The American Heritage® Dictionary of the English Language: Fourth Edition.
NOUN: 1. A harsh, unilaterally imposed settlement with a defeated party. 2. An authoritative or dogmatic statement or decree.
ETYMOLOGY: German, from Latin dicttum, from neuter past participle of dictre, to dictate."http://www.bartleby.com/61/29/D0222900.html
PRONUNCIATION: dktt, dk-tt
NOUN:(dktt)1. A directive; a command. 2. A guiding principle: followed the dictates of my conscience.
ETYMOLOGY:Latin dictre, dictt-, frequentative of dcere, to say. "http://www.bartleby.com/61/82/D0208200.html
"diktat /dIktt; NAmE dIktt/ noun [C, U] (disapproving) an order given by a government, for example, that people must obey: an EU diktat from Brussels government by diktat"http://www.oup.com/oald-bin/web_getald7index1a.pl
"dictate verb, noun
verb /dIkteIt; NAmE dIkteIt/
noun /dIkteIt/ [usually pl.] (formal) an order or a rule that you must obey: to follow the dictates of fashion"http://www.oup.com/oald-bin/web_getald7index1a.pl
"diktat Show phonetics
noun [C or U] DISAPPROVING
an order which must be obeyed, or when you give such an order:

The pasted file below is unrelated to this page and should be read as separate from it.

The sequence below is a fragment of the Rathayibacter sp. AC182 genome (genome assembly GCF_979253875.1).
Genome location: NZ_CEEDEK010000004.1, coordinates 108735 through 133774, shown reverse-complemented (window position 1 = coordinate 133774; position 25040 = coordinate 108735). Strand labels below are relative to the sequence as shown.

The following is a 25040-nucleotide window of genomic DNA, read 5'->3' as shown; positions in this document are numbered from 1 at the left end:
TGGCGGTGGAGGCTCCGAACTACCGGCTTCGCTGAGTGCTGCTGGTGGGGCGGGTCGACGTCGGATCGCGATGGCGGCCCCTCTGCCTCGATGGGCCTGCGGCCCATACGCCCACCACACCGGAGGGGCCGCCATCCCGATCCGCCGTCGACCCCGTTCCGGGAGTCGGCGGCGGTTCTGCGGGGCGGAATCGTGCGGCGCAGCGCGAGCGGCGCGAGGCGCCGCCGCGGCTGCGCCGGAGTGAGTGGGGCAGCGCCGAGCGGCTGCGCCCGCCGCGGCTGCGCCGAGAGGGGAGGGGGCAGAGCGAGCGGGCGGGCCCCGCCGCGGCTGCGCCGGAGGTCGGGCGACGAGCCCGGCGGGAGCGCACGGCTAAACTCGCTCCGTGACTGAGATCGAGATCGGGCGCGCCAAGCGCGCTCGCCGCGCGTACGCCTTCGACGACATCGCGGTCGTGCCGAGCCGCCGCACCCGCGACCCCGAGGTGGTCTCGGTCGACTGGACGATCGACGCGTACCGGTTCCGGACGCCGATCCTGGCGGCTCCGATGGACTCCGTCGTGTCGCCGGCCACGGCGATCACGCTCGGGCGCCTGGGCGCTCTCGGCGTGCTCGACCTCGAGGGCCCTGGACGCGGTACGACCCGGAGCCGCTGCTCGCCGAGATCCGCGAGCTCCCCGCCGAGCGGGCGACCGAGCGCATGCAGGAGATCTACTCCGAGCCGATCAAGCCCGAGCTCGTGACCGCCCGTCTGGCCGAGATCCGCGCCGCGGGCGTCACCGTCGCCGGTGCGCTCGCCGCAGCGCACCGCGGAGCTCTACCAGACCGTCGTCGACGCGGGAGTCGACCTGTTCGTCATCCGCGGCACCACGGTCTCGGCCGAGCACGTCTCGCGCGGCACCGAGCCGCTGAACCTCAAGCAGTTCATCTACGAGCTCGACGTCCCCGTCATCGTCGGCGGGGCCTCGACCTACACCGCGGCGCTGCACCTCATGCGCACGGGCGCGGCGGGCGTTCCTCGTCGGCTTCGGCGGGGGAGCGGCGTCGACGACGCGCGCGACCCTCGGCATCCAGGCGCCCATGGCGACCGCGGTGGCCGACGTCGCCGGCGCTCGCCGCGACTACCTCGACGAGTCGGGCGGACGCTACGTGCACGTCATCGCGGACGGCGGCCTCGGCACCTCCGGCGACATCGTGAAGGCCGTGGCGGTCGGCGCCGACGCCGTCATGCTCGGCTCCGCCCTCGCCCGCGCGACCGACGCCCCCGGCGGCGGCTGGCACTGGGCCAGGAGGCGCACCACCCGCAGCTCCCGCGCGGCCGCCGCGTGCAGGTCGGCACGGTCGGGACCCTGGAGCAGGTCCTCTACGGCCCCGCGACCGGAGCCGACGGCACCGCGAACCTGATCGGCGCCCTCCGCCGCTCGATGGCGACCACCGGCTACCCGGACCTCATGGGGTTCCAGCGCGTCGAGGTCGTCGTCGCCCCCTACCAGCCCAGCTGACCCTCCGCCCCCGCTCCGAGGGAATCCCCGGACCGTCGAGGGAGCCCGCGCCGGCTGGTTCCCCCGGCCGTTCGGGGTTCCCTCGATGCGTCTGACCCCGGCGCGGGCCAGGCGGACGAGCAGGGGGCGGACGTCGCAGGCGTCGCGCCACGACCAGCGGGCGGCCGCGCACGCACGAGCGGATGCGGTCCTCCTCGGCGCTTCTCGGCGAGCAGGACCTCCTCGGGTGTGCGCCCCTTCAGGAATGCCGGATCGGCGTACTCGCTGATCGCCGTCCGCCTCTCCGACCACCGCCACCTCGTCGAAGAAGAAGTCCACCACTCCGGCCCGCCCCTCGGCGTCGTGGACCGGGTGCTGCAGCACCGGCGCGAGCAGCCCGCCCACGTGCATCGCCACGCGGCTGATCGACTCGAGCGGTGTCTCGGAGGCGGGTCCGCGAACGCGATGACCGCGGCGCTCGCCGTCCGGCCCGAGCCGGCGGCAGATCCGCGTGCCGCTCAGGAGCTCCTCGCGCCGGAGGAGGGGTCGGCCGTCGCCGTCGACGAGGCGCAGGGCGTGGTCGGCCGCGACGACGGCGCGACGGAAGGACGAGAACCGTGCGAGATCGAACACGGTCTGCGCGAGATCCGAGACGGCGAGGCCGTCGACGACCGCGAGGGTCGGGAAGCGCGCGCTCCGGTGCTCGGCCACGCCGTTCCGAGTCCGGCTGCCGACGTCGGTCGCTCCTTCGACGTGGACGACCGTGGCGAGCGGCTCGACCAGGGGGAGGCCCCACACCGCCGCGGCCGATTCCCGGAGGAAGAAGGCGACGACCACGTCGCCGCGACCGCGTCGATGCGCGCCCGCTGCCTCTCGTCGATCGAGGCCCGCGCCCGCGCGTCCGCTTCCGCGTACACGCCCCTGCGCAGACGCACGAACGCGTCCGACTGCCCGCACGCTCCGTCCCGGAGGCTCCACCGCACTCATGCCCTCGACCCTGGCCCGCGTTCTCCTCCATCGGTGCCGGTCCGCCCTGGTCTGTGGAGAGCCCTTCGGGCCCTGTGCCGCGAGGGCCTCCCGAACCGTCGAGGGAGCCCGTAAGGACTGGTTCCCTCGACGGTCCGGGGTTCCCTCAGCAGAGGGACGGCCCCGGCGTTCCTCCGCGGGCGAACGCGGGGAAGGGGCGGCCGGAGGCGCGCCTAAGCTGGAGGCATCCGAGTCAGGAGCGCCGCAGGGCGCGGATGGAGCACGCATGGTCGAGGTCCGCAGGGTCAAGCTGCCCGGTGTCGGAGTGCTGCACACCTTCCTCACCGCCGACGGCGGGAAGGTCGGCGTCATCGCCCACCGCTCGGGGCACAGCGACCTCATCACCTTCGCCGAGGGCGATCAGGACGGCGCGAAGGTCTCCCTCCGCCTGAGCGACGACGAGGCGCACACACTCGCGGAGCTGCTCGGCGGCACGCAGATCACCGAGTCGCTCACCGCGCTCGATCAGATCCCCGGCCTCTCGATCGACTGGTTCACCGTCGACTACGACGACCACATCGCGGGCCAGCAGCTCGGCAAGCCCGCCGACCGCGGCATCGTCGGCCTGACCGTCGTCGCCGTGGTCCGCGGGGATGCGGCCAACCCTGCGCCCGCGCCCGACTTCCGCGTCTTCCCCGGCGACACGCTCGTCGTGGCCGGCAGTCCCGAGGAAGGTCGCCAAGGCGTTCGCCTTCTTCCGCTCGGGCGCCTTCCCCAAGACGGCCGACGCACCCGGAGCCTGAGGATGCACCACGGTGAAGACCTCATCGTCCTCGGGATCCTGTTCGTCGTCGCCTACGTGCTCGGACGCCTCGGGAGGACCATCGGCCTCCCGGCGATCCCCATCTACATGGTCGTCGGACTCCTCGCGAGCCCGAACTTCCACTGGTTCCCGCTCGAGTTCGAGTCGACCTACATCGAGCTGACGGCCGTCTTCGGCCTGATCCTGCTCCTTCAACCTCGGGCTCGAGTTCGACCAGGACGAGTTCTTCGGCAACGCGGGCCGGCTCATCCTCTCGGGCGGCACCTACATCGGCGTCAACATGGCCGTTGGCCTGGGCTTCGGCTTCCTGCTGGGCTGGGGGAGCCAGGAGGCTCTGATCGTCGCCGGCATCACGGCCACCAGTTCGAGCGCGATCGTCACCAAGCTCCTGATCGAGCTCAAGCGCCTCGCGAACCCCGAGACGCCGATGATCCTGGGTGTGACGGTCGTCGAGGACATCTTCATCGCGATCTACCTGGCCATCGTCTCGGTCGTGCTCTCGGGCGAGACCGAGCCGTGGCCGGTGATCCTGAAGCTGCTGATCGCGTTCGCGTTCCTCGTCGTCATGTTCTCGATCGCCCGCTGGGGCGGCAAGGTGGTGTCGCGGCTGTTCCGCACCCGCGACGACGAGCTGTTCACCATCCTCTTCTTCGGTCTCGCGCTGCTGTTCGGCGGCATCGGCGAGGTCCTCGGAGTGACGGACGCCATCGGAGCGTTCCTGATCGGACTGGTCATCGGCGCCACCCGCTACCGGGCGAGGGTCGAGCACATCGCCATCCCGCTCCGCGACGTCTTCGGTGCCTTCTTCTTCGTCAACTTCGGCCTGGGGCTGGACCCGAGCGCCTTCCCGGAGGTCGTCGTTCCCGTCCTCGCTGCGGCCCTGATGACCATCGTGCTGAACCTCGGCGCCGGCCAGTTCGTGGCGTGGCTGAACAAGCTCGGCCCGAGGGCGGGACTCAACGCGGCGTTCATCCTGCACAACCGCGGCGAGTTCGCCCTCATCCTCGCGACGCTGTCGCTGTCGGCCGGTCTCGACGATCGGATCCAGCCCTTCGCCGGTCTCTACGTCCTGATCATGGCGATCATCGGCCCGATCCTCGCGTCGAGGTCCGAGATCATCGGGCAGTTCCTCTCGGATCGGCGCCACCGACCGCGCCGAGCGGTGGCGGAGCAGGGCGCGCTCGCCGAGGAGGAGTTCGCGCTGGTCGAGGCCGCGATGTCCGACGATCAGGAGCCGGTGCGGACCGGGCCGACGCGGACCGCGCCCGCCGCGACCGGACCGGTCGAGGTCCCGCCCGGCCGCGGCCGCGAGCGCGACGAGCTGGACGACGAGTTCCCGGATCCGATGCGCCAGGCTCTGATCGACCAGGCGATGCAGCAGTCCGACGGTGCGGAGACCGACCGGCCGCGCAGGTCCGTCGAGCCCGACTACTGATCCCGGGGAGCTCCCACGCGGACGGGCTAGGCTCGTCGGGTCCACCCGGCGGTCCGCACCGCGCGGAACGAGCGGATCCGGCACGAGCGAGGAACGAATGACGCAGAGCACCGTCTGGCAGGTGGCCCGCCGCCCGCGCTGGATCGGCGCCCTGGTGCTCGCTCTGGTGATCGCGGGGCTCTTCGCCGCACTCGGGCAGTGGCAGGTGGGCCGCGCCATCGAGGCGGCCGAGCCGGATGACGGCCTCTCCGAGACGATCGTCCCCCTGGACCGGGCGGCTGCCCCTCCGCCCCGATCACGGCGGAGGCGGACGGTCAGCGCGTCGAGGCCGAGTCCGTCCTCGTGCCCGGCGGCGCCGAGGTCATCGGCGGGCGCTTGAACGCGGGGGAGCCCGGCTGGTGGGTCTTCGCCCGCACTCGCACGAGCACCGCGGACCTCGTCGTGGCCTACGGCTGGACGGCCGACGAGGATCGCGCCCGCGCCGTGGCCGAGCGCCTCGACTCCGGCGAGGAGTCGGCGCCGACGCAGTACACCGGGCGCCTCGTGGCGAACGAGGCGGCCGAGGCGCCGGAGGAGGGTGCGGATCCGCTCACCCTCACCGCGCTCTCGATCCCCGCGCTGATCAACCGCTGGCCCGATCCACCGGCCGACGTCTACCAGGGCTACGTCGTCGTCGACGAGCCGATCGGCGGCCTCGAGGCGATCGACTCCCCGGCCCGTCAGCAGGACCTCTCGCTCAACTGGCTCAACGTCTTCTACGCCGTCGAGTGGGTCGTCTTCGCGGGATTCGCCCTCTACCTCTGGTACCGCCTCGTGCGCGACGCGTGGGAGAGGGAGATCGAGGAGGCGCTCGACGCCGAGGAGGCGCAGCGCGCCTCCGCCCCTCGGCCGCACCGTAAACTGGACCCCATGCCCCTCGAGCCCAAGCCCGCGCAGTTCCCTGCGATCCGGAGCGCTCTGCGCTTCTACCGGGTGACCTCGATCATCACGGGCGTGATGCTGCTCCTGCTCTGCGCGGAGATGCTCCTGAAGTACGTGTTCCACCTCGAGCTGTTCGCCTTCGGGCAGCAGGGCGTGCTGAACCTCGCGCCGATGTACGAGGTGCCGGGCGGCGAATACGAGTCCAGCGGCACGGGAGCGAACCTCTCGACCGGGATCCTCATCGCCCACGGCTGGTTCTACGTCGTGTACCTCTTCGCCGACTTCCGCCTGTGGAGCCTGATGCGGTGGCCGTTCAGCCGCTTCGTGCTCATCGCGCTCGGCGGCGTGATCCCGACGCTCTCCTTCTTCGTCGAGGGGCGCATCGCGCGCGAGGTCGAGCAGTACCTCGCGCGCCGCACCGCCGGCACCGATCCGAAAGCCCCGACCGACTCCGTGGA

The coach issued a diktat that all team members must attend early-morning practice.
The occupying force ruled by diktat."http://dictionary.cambridge.org/define.asp?ke...
"dictate Show phonetics
noun [C usually plural] FORMAL
an order which should be obeyed, often one which you give to yourself:
the dictates of conscience/common sense
dik·tat (plural dik·tats)
1. dictatorial statement: a statement or order that cannot be opposed
2. harsh imposed settlement: a harsh settlement imposed on a defeated opponent or enemy
[Mid-20th century. Via German < Latin dictatum < past participle of dictare (see dictate)]"http://encarta.msn.com/encnet/features/dictio...
noun (plural dic·tates)
1. command given: an order telling people what they must do
dictates received from their superiors
2. governing principle: a rule or principle that governs how people behave
the dictates of fashion
[Late 16th century. < Latin dictat-, past participle of dictare "say often" < dicere "to say"]http://encarta.msn.com/dictionary_/dictate.html
diktat noun 1 a forceful, sometimes unreasonable, order which must be obeyed. 2 a harsh settlement forced on the defeated or powerless.
ETYMOLOGY: 1930s: German, meaning 'something dictated'.http://www.chambersharrap.co.uk/chambers/chre...
dictate verb (dictated, dictating) ... noun (usually dictates) 1 an order or instruction. 2 a guiding principle. dictatory adj.
ETYMOLOGY: 16c: from Latin dictare.http://www.chambersharrap.co.uk/chambers/chre...